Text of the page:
Robust personas take into account various data points, including:

  • Demographics: age, income, education, location, job roles.
  • Firmographics: company name, website, revenue, employee size, location, and industry.
  • Technographics: hardware, software, and applications installed in a company’s tech stack.
  • Intent signals: coordinated buyer research around certain topics and keywords. 
  • Pain points: personal stressors, workplace stressors.
  • Motivators: increasing influence, moving up the ladder, reducing costs.
  • Tools: workplace systems they use and the benefits/detractors of these (especially as they relate to your product/solution).

When the data used to build and understand personas is incorrect, you run the risk of miscategorizing accounts or overlooking growth opportunities. On the contrary, having reliable persona data can help your team resonate with leads better, by creating messaging or offers that hit the mark.

4. Personalize the consumer experience at scale 

Data doesn’t only inform personas. It’s also key to knowing how leads and customers engage, and what they prefer, at various stages of their experience with your brand. 

Using technology to quickly dedupe data captured through the buyer journey provides a crisp look at consumer preferences and gives GTM teams the power to swiftly personalize the flow based on that information. 

In addition, having data on prospect interactions with your brand can prevent redundant marketing spend or overlapping sales rep contacts — oversights that can damage a promising relationship.

5. Optimize sales and marketing collaboration 

When go-to-market teams can truly rely on the data in their CRM, they avoid spending time doing their own manual research, often finding inaccurate information in the process. Instead, they’re able to do what they do best — sell.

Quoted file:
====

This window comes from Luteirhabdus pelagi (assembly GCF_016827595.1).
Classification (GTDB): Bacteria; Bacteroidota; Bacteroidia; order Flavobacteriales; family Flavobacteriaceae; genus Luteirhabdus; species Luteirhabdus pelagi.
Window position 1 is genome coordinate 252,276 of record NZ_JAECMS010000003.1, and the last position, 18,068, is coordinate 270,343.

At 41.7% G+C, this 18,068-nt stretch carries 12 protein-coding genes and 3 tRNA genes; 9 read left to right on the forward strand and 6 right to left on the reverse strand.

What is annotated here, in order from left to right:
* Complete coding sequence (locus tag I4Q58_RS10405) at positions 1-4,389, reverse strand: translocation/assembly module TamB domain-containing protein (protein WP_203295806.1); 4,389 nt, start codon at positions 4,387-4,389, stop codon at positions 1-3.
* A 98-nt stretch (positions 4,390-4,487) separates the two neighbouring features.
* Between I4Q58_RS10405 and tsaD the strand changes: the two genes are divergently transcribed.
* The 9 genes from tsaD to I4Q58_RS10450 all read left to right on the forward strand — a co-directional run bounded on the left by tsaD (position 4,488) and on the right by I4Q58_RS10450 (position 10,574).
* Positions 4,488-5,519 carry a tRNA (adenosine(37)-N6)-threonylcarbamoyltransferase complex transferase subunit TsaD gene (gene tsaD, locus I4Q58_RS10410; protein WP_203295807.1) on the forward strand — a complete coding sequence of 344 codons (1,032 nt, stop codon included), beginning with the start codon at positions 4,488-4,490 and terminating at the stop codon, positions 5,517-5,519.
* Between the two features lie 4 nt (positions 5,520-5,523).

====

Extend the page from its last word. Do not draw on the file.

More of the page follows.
However, without properly deduping current and incoming data, your sales and marketing teams will continue to wrestle with costly data bottlenecks. 

Automatically Dedupe & Orchestrate Your Data at Scale

Manually identifying and fixing duplicated lead and customer data is time-consuming, error-prone, and demoralizing for GTM professionals who don’t trust the data in their CRM and MAT systems.

Deduplication is a job for automation

The data orchestration features of ZoomInfo’s OperationsOS platform put high-performance data, and high-performance data management, at your fingertips: 

  • Real-time B2B data enrichment straight from the most trusted leader in B2B data. 
  • AI-powered, customizable matching and data deduplication that ensures you have the best available data quality. 
  • Powerful data cleansing that eliminates manual scrubbing and makes sure GTM pros are always on the same page.
  • Smart segmenting, lead scoring software, and lead routing software to take your data from accurate to fully actionable. 

If you’re ready to add high-quality data to your enterprise systems and win faster, connect with one of our GTM specialists today to see how you can save on storage, take back time through automation, and deliver engagement-ready data into the hands of your capable sales and marketing teams.